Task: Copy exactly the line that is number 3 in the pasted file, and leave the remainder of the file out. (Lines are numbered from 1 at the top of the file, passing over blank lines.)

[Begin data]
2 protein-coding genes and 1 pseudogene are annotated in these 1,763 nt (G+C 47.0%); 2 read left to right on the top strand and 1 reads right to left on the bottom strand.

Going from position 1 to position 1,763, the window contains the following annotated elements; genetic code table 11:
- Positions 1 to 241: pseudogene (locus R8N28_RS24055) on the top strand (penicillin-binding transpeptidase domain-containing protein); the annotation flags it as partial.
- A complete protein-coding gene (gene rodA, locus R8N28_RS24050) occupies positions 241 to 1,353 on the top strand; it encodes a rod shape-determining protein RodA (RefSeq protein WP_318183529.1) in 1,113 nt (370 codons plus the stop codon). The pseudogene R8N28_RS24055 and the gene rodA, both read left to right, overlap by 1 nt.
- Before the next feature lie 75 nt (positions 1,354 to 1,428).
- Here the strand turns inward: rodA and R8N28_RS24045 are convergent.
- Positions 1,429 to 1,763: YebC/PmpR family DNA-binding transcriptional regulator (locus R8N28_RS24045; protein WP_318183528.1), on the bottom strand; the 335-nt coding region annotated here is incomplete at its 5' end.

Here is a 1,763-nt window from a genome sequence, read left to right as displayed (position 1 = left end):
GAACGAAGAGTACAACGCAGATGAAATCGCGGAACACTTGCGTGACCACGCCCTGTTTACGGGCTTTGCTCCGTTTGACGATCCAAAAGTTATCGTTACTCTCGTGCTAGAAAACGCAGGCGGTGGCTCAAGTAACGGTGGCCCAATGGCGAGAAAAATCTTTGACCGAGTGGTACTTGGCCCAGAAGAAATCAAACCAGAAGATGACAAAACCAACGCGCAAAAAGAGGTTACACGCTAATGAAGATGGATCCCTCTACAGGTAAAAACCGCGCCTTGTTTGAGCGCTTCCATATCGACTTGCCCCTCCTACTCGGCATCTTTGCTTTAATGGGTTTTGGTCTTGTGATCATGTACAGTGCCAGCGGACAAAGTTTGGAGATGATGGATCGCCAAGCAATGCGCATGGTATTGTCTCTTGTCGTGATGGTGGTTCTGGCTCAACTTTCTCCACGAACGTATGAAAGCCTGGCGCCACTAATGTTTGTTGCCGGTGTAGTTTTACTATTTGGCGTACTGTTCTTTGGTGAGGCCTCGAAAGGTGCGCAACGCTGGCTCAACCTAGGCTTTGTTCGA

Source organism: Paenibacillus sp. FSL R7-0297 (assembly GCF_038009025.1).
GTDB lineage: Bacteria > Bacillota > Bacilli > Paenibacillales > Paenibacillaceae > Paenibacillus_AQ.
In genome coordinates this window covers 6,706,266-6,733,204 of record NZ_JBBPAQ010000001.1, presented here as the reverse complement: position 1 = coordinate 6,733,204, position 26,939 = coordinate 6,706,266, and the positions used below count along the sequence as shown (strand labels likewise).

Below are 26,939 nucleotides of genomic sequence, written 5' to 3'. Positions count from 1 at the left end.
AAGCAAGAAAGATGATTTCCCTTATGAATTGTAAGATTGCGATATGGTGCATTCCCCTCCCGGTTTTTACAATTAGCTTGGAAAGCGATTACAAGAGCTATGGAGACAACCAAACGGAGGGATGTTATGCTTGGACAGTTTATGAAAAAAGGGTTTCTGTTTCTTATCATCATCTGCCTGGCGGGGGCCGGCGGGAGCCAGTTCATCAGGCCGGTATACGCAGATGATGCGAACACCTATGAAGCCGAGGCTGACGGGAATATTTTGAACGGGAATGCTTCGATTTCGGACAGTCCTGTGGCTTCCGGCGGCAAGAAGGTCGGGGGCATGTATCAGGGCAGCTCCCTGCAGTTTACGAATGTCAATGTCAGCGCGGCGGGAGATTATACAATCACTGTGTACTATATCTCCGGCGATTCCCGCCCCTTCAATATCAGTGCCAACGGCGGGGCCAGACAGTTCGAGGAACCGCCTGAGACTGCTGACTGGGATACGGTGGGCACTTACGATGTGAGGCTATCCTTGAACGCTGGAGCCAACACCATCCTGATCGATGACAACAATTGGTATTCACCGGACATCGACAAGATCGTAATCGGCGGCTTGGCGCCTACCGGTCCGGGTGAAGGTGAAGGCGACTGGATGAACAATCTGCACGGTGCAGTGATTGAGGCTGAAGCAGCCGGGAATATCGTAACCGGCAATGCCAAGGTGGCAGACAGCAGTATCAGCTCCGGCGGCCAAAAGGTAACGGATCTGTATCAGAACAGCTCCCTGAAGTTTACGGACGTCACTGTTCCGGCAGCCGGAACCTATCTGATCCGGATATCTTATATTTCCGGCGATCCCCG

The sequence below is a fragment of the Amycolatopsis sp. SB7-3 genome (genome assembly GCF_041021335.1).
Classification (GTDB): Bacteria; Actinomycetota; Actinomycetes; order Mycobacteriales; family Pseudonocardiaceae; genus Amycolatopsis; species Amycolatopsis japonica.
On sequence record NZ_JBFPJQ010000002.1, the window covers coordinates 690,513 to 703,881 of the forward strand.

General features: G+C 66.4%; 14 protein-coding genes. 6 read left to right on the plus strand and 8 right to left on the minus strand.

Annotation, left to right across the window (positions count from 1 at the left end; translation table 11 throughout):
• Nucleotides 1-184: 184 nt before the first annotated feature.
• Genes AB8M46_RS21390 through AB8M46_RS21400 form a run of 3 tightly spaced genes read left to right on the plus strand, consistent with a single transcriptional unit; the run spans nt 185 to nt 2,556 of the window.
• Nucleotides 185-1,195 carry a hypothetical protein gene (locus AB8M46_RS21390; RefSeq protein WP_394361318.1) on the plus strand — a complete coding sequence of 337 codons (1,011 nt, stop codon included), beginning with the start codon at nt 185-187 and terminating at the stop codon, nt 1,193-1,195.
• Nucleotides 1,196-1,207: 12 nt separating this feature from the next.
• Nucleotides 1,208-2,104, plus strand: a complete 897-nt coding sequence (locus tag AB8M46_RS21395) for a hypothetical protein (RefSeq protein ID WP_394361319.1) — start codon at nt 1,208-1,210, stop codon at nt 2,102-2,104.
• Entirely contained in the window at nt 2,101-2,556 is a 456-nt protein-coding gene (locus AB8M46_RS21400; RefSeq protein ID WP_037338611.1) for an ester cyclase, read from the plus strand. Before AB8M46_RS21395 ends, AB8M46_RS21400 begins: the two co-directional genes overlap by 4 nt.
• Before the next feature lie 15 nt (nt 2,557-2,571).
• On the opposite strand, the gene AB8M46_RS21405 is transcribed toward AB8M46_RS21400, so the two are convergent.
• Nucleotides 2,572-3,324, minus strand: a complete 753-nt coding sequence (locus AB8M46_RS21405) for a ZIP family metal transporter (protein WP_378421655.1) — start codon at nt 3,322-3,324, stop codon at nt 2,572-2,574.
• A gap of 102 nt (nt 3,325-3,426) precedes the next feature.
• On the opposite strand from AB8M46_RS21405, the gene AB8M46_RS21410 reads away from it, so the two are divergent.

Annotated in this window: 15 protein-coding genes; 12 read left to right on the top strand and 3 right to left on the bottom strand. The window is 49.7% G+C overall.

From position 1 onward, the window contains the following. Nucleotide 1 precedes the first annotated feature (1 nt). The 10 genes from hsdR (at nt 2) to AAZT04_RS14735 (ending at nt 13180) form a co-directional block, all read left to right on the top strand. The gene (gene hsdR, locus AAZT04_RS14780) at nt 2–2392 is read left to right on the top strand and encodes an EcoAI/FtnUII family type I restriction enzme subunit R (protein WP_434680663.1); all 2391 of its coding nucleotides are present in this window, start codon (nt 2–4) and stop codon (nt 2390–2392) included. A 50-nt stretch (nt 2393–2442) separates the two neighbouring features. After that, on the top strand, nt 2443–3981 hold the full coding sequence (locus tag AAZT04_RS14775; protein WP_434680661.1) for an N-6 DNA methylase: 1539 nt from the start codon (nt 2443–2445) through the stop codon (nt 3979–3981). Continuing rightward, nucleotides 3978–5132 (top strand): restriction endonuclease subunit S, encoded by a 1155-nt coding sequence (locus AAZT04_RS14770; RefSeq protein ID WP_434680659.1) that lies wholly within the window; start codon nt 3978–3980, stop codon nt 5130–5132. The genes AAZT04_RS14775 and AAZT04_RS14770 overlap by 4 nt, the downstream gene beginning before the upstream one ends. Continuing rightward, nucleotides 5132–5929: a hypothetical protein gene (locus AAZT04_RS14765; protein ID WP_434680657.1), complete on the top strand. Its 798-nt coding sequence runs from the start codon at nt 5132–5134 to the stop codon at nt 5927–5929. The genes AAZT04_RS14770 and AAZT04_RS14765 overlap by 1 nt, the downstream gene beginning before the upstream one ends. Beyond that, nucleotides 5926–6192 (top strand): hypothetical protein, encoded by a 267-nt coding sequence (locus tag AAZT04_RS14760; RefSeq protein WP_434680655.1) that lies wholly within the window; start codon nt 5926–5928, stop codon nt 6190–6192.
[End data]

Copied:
- Positions 1 to 241: pseudogene (locus R8N28_RS24055) on the top strand (penicillin-binding transpeptidase domain-containing protein); the annotation flags it as partial.